Outcomes and Mode of Delivery in Pulmonary Hypertension
This relatively large study by Meng et al. (Obstetrics Gynecology, 2017) aimed to determine if pregnancy outcomes vary by cause and severity of pulmonary hypertension, mode of delivery and whether modern therapies affect outcomes.
Retrospective Cohort Study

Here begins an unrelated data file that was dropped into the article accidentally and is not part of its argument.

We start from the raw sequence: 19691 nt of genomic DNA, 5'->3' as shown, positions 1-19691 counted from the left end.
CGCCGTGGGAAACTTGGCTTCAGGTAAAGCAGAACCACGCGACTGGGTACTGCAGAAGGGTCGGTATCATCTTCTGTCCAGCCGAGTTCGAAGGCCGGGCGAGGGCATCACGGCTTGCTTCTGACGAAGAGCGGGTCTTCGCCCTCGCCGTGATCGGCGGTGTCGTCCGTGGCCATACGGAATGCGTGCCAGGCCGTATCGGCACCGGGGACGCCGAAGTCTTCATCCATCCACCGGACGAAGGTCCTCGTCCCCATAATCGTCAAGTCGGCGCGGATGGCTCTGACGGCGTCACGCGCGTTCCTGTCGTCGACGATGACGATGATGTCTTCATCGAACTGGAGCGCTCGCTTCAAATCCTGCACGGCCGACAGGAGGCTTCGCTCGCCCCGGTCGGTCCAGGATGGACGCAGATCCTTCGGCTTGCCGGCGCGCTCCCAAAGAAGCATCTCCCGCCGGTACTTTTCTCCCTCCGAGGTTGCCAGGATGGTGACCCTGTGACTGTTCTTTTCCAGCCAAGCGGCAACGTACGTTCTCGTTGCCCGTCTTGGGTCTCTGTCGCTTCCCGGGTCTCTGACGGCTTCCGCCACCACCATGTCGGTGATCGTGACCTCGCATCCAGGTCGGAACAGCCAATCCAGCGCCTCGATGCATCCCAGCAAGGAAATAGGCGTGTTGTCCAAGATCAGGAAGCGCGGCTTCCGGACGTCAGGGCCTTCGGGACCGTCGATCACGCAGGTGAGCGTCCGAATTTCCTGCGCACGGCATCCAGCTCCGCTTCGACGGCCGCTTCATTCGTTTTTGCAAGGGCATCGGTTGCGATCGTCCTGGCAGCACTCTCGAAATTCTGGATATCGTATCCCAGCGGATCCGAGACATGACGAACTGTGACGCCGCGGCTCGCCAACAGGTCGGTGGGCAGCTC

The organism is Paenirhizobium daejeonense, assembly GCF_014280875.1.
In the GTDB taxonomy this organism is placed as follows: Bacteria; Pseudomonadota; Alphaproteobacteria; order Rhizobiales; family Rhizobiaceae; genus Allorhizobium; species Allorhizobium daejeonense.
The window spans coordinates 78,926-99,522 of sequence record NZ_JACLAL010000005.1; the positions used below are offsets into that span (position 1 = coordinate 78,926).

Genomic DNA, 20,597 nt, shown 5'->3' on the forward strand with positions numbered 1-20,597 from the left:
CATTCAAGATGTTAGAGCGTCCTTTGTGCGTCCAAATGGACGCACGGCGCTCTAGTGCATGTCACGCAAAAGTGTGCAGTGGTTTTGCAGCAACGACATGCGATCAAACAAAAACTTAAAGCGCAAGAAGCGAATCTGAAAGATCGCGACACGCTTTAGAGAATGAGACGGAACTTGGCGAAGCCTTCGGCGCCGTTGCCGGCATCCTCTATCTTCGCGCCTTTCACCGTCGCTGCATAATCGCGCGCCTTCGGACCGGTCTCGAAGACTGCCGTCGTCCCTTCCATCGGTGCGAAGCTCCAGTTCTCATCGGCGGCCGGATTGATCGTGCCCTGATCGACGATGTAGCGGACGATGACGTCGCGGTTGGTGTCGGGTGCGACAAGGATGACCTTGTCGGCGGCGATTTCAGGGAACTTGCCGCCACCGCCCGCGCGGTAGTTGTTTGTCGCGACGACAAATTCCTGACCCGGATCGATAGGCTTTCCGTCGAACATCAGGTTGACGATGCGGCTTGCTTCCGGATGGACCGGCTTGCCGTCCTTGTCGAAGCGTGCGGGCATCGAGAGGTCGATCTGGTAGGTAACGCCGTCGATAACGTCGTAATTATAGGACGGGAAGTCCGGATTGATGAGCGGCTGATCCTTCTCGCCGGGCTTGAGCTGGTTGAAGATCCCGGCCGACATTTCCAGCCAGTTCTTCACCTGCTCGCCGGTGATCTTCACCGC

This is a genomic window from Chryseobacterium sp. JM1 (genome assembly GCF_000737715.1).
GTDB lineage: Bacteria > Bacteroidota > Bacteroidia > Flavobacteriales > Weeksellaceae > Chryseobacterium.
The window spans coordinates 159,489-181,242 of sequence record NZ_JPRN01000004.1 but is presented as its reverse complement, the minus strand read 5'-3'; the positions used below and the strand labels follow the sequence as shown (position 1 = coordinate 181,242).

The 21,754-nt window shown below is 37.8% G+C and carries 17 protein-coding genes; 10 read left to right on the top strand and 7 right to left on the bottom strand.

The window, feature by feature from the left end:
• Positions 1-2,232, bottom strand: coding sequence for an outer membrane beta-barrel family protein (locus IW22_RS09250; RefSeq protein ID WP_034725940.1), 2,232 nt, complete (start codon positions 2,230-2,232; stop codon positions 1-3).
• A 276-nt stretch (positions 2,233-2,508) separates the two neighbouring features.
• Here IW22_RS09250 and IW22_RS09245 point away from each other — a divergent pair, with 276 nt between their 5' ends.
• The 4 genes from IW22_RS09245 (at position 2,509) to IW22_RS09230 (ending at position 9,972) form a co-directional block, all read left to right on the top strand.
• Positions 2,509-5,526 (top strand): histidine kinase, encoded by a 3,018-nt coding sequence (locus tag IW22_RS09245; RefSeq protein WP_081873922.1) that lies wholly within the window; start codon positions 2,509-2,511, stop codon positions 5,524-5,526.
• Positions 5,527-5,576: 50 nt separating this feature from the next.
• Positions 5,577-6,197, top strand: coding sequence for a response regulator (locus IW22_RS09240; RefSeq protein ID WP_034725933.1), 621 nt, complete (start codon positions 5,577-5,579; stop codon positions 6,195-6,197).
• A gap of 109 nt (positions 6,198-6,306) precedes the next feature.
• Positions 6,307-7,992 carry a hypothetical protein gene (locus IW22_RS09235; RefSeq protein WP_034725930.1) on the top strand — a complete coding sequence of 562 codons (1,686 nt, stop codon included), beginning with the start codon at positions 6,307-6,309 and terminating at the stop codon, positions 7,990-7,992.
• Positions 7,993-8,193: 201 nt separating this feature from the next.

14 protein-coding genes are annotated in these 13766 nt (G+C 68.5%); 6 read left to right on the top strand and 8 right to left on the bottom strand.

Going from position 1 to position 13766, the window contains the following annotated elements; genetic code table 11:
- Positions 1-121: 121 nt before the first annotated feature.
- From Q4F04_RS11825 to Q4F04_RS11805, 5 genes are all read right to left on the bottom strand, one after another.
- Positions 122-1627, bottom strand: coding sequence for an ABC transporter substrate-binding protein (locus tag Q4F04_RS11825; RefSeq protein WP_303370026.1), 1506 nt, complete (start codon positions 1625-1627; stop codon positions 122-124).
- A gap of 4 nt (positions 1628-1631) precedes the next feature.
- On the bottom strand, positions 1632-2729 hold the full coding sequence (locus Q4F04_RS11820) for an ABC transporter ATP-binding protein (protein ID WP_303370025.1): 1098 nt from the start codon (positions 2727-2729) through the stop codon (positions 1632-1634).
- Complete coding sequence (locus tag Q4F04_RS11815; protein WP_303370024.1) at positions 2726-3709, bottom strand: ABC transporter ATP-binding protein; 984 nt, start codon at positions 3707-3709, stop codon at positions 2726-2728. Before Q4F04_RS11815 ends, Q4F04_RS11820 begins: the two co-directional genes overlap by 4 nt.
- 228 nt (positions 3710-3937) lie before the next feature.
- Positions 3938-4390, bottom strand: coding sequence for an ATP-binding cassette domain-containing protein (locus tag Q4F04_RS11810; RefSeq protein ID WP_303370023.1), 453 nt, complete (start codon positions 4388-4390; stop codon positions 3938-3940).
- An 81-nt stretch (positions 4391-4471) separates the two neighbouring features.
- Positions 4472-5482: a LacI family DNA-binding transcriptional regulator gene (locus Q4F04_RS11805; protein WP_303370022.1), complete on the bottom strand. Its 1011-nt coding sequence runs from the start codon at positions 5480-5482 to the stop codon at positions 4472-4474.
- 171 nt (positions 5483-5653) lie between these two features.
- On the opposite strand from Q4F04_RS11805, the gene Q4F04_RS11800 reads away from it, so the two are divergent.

Even with advanced intensive care and therapies, mortality was still high among the 49 women surveyed, at 16%, and all deaths occurred postpartum. Not surprisingly, mortality was higher in the severe pulmonary hypertension group (mean pulmonary artery pressure ≥ 50 mm Hg or systolic pulmonary artery pressure ≥ 70 mm Hg) at 18% (4/22), compared to 5% (1/19) among women with mild pulmonary hypertension (mean pulmonary artery pressure 25-49 mm Hg). C-sections mortality rate was 18% (4/22) compared to 5% for vaginal delivery (1/19). Neuraxial anesthesia was performed in 20/22 C-sections and 17/19 vaginal births without incident. Women suffering from severe pulmonary hypertension required more advanced therapies, such as inotropes, pulmonary vasodilators, and extracorporeal membrane oxygenation, than those with mild pulmonary hypertension (73% vs. 31.8%). Women with severe pulmonary hypertension had almost double the rates of preterm delivery compared to the group with mild pulmonary hypertension (82.6% vs. 47.1%) with no neonatal deaths reported. The authors suggest that in a carefully selected subset of women with pulmonary hypertension, vaginal delivery should be considered.
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